A controversial piece of proposed legislation is back with the intention of stiffening penalties for individuals or companies making robocalls, give federal regulators more time to investigate complaints, and promote the adoption of call blocking and authentication technologies.
The bill — the Telephone Robocall Abuse Criminal Enforcement and Deterrence (TRACED) Act — was originally introduced last November and was re-introduced yesterday by Sen. John Thune [R-S.D.], and Sen. Edward Markey [D-Mass.].
“As Americans continue to suffer an endless stream of harassing spoofed calls and robocalls, the bipartisan TRACED Act will provide every person with a phone much needed relief,” said Sen. Markey, in a statement. “To address the scourge of calls, we need a simple formula: call authentication, blocking, and enforcement, and this legislation achieves all three. I thank Chairman Thune for his continued partnership on this effort, and look forward to seeing this legislation through to its passage.”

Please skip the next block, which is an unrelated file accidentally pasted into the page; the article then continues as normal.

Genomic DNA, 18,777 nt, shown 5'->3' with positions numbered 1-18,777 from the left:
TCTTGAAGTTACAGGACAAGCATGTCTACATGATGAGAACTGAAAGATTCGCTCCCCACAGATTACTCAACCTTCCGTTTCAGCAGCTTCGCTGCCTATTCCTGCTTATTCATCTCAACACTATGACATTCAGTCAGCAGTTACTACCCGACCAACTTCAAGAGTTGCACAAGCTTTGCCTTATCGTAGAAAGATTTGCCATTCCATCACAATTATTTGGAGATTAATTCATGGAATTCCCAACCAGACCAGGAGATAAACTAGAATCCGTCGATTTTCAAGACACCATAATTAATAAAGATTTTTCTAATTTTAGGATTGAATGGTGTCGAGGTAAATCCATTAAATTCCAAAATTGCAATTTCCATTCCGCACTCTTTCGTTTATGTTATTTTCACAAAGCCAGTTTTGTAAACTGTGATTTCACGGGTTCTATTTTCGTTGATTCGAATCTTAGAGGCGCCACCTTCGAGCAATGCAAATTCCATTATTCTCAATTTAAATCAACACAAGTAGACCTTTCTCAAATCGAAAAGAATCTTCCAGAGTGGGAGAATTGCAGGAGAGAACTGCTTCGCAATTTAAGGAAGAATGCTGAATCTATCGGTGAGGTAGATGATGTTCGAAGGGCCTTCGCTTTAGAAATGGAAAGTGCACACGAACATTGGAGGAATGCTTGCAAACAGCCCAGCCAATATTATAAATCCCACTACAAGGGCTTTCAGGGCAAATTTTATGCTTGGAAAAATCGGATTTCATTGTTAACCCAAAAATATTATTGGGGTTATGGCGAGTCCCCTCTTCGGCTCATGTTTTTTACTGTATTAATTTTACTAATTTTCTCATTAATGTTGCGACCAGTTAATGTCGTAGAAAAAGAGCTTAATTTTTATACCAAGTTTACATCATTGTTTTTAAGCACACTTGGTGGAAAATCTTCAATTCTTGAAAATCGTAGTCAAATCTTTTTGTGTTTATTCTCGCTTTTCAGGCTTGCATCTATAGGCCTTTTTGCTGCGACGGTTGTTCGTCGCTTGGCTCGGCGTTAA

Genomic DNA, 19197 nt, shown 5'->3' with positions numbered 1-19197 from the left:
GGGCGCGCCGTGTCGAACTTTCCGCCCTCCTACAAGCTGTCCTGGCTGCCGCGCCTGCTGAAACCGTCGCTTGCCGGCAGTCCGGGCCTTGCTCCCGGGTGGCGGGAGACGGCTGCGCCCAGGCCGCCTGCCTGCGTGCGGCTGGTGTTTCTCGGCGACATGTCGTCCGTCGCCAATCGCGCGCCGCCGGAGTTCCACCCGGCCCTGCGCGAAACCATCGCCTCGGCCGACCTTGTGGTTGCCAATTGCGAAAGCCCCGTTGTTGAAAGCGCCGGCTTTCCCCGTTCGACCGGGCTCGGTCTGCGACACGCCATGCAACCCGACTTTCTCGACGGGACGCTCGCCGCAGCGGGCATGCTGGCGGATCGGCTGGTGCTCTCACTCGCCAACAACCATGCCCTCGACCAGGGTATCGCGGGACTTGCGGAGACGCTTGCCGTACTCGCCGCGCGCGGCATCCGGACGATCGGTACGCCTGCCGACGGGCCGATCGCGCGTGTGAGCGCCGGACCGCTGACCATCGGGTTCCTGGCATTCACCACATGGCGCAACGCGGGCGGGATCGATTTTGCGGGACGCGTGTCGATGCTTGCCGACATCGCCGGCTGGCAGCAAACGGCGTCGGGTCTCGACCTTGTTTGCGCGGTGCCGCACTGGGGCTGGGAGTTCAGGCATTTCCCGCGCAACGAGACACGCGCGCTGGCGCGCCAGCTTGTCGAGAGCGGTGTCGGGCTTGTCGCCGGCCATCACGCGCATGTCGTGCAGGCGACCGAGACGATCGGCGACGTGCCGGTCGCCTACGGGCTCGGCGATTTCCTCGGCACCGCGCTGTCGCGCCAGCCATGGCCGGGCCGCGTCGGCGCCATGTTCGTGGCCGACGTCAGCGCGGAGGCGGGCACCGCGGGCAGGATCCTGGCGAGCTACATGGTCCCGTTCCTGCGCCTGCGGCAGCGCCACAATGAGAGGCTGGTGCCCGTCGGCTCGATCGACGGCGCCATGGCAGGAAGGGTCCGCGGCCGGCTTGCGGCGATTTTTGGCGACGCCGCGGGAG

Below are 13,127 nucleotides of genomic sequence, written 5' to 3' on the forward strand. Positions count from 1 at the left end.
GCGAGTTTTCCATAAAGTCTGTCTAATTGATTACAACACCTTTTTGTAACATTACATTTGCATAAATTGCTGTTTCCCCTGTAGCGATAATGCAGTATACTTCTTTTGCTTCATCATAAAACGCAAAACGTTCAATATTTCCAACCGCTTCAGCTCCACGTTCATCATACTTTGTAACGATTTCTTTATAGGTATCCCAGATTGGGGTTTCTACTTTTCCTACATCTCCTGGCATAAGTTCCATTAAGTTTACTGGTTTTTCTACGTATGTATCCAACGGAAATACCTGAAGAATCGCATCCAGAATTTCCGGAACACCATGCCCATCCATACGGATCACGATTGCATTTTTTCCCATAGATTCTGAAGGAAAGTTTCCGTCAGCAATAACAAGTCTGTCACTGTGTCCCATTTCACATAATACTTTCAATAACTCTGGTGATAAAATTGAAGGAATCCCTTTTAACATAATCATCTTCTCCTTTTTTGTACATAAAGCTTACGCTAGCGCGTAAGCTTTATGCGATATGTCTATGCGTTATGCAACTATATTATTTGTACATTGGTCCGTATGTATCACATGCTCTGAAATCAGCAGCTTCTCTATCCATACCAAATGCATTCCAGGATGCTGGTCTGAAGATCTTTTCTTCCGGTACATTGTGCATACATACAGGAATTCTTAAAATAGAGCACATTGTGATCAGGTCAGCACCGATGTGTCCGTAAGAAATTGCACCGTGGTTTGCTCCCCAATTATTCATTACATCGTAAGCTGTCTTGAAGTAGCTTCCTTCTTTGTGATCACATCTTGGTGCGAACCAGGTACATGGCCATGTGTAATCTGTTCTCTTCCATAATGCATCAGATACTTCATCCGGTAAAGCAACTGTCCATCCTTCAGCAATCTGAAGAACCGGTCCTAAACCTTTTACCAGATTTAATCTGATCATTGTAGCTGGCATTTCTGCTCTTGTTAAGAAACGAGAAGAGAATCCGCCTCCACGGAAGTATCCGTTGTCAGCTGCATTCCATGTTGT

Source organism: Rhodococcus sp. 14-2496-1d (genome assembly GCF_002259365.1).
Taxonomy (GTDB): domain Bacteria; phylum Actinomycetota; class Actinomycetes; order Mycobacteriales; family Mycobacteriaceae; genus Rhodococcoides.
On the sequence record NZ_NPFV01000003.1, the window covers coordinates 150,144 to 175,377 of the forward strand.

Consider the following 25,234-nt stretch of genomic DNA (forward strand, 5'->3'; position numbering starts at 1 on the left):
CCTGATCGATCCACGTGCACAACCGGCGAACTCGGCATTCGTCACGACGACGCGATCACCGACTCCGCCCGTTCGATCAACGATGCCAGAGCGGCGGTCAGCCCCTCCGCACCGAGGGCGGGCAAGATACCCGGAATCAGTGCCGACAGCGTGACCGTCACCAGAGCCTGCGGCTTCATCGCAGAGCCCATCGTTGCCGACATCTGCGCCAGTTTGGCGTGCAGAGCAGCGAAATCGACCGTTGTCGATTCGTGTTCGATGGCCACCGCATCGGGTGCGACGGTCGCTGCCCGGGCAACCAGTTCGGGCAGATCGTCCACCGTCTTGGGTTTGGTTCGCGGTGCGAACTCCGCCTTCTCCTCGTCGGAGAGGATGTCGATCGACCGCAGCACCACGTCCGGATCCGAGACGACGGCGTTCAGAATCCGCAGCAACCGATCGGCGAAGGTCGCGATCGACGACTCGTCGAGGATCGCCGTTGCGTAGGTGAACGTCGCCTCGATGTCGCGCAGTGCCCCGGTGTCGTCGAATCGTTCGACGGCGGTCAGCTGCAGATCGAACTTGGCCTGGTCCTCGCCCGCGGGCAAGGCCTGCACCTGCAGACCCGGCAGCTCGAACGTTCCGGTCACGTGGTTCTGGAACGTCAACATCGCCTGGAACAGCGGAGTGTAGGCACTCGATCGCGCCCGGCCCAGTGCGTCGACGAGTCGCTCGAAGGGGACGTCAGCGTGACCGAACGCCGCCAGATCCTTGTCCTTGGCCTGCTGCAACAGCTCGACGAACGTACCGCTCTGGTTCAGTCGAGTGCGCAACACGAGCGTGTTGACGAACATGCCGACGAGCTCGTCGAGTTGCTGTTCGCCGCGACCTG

If enacted, the bill would:
- Allow the Federal Communications Commission to assess fines of up to $10,000 per call on individuals who “flout telemarketing restrictions”
- Give the FCC up to three years to take enforcement action against a perpetrator, up from one year currently.
- Create a task force of state and federal regulators, including the Consumer Financial Protection Bureau, FCC, and Federal Trade Commission to suggest ideas to promote deterrence and improve criminal prosecution of robocallers.
- Require carriers to adopt call authentication technology, allowing them to ensure calls are legitimate before allowing them to be connected
- Direct the FCC to create a rule aimed at protecting individuals from receiving unwanted calls or text messages.
ACA International was quick to offer its commentary on the proposed legislation.
“We understand why the senators are seeking to target scam robocalls which are bothersome to consumers, and harmful to legitimate efforts, such as those of ACA members who need to communicate,” said ACA CEO Mark Neeb. “Nevertheless, policymaking in this area must consider the benefits of having the ability to communicate with consumers, and that expanding an already broad law is unlikely to make the worst actors follow the law.”